Some immigrants choose to go back to their home countries after exhausting their legal options and receiving an order of deportation, Khamala says. But Samuel views remaining in the U.S. as imperative.

“Imagine if I would have given up and just gone back to Mexico. I then would have given up the chance to fight for this situation. To fight to stay. And that’s what has strengthened me to enter sanctuary and what’s continued to strengthen me- my family,” he said.

The City Council of Durham unanimously passed a resolution on June 4th that affirmed the cause of immigrants seeking sanctuary. The resolution also urged Democratic Congressmen GK Butterfield and David Price, who both represent parts of Durham, “to present private bills to stop the deportation of Samuel Oliver-Bruno and José Heriberto Chicas,” the latter a 30-year resident of the U.S. seeking sanctuary in St. John’s Baptist Church School of Conversion.

Both Congressmen responded in a joint statement commending the actions of the city council and congregations providing sanctuary but explained that due to changes in the Trump administration’s policy, “private immigration bills are no longer effective tools for granting stays of removal to individuals facing deportation.” The Congressmen also said that they have contacted ICE directly to petition on behalf of Bruno and Chicas but cautioned “we do not have the ability to compel ICE to grant their requests” and that “it is within ICE’s discretion whether and when to enforce an immigration judge’s removal order.”

While the fate of Samuel’s residency status hangs in the balance, members of CityWell have embraced the opportunity to welcome him into their congregation. "To have Samuel here is to have a friend, it feels like a call to get to know another brother," says fellow parishioner Mary Claire Weiner-Kerr, a nurse. Katherine Guerrero, the Sanctuary Coordinator at CityWell who translated for this interview, helps to coordinate logistics with congregation members so that Samuel’s food, laundry, and medical needs are taken care of, as well as providing him with companionship.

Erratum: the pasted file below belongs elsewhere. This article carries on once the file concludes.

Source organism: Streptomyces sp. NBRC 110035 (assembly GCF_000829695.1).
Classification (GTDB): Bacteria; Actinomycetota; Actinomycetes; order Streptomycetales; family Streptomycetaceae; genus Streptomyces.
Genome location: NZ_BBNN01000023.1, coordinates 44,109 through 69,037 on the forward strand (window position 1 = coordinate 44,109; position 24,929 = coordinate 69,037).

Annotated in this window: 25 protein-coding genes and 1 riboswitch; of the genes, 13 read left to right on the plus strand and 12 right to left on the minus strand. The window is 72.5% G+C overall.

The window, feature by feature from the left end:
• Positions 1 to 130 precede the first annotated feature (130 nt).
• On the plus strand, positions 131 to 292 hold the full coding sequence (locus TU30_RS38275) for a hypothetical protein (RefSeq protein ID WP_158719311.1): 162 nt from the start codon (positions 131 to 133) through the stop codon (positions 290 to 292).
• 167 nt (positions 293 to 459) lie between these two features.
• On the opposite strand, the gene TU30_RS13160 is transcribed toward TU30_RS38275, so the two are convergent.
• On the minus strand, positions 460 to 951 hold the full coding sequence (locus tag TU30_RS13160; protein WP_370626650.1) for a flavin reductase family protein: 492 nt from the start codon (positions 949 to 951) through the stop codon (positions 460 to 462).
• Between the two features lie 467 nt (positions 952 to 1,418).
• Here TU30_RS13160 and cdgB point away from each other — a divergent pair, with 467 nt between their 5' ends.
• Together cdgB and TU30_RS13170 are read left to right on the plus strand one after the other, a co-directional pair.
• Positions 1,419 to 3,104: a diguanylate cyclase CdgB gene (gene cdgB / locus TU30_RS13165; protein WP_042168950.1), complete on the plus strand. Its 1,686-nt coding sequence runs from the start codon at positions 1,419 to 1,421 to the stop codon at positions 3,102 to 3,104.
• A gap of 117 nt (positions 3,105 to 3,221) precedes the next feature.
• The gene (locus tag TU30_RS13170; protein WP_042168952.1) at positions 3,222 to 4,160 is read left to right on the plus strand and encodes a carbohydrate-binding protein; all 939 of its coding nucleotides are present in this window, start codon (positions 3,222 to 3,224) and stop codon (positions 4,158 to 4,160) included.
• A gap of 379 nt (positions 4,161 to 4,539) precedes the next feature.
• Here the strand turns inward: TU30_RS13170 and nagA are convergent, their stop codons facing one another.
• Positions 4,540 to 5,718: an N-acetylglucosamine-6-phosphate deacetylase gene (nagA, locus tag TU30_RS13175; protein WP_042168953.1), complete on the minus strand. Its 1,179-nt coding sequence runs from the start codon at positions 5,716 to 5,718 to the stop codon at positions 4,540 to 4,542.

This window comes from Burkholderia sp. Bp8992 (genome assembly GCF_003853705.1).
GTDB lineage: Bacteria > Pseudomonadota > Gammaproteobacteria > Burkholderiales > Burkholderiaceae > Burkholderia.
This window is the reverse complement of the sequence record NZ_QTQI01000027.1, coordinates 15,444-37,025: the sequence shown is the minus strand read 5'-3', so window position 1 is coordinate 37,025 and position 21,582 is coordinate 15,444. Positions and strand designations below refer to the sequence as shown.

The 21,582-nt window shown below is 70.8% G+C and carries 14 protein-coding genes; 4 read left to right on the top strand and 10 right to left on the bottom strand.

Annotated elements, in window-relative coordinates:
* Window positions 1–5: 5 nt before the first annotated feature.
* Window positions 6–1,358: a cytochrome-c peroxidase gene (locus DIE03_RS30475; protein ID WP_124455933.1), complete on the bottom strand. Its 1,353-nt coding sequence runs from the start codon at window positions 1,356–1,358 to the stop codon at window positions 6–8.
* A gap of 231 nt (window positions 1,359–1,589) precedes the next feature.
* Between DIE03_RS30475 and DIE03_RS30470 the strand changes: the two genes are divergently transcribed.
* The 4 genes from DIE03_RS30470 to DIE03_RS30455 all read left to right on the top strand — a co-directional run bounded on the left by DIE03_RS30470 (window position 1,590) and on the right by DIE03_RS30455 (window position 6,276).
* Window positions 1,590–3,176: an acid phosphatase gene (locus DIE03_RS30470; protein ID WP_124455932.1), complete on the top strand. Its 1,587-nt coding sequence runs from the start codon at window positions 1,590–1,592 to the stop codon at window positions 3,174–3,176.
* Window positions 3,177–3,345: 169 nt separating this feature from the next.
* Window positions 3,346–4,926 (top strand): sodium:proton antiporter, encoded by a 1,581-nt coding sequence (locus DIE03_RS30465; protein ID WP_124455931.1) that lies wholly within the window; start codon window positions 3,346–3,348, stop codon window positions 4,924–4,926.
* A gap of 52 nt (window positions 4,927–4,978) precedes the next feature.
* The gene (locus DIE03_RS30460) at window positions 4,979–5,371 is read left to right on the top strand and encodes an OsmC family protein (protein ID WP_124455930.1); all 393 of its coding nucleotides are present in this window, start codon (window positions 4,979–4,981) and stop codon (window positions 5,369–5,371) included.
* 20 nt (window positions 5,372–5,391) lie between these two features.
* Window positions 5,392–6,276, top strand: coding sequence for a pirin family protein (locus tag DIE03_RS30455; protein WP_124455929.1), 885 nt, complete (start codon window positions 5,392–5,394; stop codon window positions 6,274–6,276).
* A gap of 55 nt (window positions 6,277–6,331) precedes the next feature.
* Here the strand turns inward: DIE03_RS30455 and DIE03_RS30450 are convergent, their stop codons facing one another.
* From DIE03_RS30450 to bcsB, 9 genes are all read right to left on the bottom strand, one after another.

Samuel’s residency at CityWell also provides a learning opportunity for the congregation. Olivia Van Horn, another parishioner who teaches middle school science, highlighted that "for him to speak his truth can be super meaningful for people living in privilege, and for people embracing what's happening and trying to take action." Having recently completed a course designed to train Hispanic faith leaders at Duke University, Samuel took the opportunity to preach to the CityWell congregation the day after our interview with Guerrero translating alongside him. Some members of the congregation have even encouraged Samuel to become a pastor, according to Guerrero.

Samuel expressed regret that after missing his son’s middle school graduation due to being in detention in 2014, he would again have to miss Daniel’s high school graduation. “I’m sad when I think about that. But at the same time very proud of him,” he said. After Samuel preached Sunday, the church organized a graduation party for Daniel to ensure that his father had the opportunity to celebrate the occasion with his family. And despite his sadness, Samuel has hope for the future:

“I know that even when I couldn’t be there now for his graduation, God will give me the chance to be there when he graduates college. And that’s what keeps me strong. There’s the hope.”